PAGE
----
A study on the introduction of salary caps into professional rugby in New ZealandFootnote 129 illustrates the potential benefits for competition of ‘hard’ salary caps in sport. After a major investigation into the proposal by the country’s rugby federation (New Zealand Rugby Union) to introduce a salary cap, the New Zealand competition authority (the Commerce Commission) decided that the benefits of the hard salary cap for the public outweighed the anti-competitive effects. It was held that the cap would lead to good players being more evenly shared between teams which would lead to a more balanced competition leading to greater public enjoyment. The Commission examined the economic literature on the ‘uncertainty of outcome hypothesis’, (that public demand for, and enjoyment of, sport increases when there is equal competition between well-matched teams). It is generally assumed that ‘uncertainty of outcome’ is an important determinant of demand for sports competitions from paying supporters.Footnote 130 The Commission also studied evidence of the effect on the size of television audiences of a league in which standards of play were raised in consequence of talent being spread across teams as a result of a salary cap (which prevented isolated clubs pulling away by signing all the top players).

There is no evidence that UEFA conducted any such enquiry into the potential negative impact on competition of the ‘break-even’ rule. European law has ‘established a rule of reason within the analytical framework set out in article 101(1) TFEU, to take account of the specificities of sport’ but this only partly obviates the requirement for the kind of detailed economic enquiry undertaken by the New Zealand Commission into the conditions for exemption set out in the equivalent of Article 101(3) TFEU.Footnote 131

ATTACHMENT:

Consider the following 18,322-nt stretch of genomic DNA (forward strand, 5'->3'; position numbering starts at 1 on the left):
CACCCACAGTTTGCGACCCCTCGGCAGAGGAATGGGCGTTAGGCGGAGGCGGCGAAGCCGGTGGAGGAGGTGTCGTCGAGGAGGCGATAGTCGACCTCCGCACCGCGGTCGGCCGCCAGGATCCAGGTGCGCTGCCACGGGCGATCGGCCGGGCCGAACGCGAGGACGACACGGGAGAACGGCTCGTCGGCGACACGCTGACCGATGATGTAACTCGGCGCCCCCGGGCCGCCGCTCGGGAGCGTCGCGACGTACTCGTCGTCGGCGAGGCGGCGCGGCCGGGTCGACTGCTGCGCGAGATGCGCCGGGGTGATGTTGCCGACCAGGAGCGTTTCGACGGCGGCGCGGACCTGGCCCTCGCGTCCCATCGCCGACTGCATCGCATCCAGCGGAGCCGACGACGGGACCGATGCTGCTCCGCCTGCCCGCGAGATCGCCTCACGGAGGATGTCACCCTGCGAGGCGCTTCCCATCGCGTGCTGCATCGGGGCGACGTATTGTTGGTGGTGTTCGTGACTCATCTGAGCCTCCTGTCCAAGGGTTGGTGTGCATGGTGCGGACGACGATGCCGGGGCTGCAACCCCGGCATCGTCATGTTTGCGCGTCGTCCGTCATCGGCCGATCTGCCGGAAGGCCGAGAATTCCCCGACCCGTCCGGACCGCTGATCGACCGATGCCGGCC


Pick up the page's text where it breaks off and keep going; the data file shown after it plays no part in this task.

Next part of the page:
An alternative to salary caps as a means of preventing football club insolvency, is the requirement for equity investors to provide a bank guarantee.Footnote 132 In June 2015 UEFA announced an amendment to the FFP Regulations, whereby clubs can submit voluntary agreement applications by December 31 of the preceding year, with funds committed in advance and guaranteed over the agreement period. Former UEFA president Michel Platini, commented that this would allow clubs to move beyond the strict limits of the ‘break-even’ rule, and that the revised amendments provide for football clubs to move from ‘austerity to sustainable growth’.Footnote 133

6 Conclusions

Garcia and Weatherill characterised the political settlement that brought about Article 165 TFEU as the ‘next best’ solution from the perspective of sports governing bodies to sport being given exemption from the treaty, the intent being to ‘write sport into the Treaty in a way that would constrain the interventionist tendencies of the EU’s institutions.’Footnote 134 The story of the FFP Regulations and how the EC has responded to them bears this out, and illustrates the continuing uncertainty as to how ‘hard’ EU law is applied to sporting bodies and their rules by the EC.